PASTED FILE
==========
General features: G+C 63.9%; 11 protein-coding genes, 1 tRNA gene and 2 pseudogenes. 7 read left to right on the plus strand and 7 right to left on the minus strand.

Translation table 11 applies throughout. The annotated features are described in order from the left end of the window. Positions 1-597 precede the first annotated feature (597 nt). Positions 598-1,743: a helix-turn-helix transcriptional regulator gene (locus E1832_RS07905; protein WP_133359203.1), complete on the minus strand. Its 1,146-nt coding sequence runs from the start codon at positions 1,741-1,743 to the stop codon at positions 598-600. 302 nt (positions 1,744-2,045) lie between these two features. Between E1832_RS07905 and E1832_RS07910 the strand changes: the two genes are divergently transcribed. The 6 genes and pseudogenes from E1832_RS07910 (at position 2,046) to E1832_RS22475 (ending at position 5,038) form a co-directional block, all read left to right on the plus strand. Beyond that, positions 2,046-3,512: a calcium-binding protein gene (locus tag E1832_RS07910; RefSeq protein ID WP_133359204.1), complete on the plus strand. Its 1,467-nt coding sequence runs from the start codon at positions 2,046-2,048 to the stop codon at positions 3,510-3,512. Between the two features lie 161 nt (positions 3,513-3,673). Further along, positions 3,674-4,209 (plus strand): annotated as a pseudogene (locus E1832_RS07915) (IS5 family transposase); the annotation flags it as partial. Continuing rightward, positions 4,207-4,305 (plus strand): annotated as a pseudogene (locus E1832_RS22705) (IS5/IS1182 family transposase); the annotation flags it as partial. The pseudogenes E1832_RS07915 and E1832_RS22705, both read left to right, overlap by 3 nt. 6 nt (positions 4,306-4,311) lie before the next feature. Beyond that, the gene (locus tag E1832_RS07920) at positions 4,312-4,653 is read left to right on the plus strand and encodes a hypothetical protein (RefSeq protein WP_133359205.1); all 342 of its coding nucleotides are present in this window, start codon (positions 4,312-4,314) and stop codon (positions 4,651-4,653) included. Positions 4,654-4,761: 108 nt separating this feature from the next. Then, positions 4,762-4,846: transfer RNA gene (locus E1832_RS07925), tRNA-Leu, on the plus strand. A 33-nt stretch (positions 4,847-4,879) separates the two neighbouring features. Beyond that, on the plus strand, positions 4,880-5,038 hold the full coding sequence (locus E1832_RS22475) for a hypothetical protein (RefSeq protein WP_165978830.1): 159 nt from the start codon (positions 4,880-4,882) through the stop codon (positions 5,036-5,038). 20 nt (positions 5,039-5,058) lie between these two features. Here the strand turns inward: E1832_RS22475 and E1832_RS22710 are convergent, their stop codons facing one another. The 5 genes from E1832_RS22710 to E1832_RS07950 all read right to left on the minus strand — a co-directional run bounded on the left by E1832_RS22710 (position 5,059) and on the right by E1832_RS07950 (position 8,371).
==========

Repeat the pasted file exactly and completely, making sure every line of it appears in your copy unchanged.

General features: G+C 63.9%; 11 protein-coding genes, 1 tRNA gene and 2 pseudogenes. 7 read left to right on the plus strand and 7 right to left on the minus strand.

Translation table 11 applies throughout. The annotated features are described in order from the left end of the window. Positions 1-597 precede the first annotated feature (597 nt). Positions 598-1,743: a helix-turn-helix transcriptional regulator gene (locus E1832_RS07905; protein WP_133359203.1), complete on the minus strand. Its 1,146-nt coding sequence runs from the start codon at positions 1,741-1,743 to the stop codon at positions 598-600. 302 nt (positions 1,744-2,045) lie between these two features. Between E1832_RS07905 and E1832_RS07910 the strand changes: the two genes are divergently transcribed. The 6 genes and pseudogenes from E1832_RS07910 (at position 2,046) to E1832_RS22475 (ending at position 5,038) form a co-directional block, all read left to right on the plus strand. Beyond that, positions 2,046-3,512: a calcium-binding protein gene (locus tag E1832_RS07910; RefSeq protein ID WP_133359204.1), complete on the plus strand. Its 1,467-nt coding sequence runs from the start codon at positions 2,046-2,048 to the stop codon at positions 3,510-3,512. Between the two features lie 161 nt (positions 3,513-3,673). Further along, positions 3,674-4,209 (plus strand): annotated as a pseudogene (locus E1832_RS07915) (IS5 family transposase); the annotation flags it as partial. Continuing rightward, positions 4,207-4,305 (plus strand): annotated as a pseudogene (locus E1832_RS22705) (IS5/IS1182 family transposase); the annotation flags it as partial. The pseudogenes E1832_RS07915 and E1832_RS22705, both read left to right, overlap by 3 nt. 6 nt (positions 4,306-4,311) lie before the next feature. Beyond that, the gene (locus tag E1832_RS07920) at positions 4,312-4,653 is read left to right on the plus strand and encodes a hypothetical protein (RefSeq protein WP_133359205.1); all 342 of its coding nucleotides are present in this window, start codon (positions 4,312-4,314) and stop codon (positions 4,651-4,653) included. Positions 4,654-4,761: 108 nt separating this feature from the next. Then, positions 4,762-4,846: transfer RNA gene (locus E1832_RS07925), tRNA-Leu, on the plus strand. A 33-nt stretch (positions 4,847-4,879) separates the two neighbouring features. Beyond that, on the plus strand, positions 4,880-5,038 hold the full coding sequence (locus E1832_RS22475) for a hypothetical protein (RefSeq protein WP_165978830.1): 159 nt from the start codon (positions 4,880-4,882) through the stop codon (positions 5,036-5,038). 20 nt (positions 5,039-5,058) lie between these two features. Here the strand turns inward: E1832_RS22475 and E1832_RS22710 are convergent, their stop codons facing one another. The 5 genes from E1832_RS22710 to E1832_RS07950 all read right to left on the minus strand — a co-directional run bounded on the left by E1832_RS22710 (position 5,059) and on the right by E1832_RS07950 (position 8,371).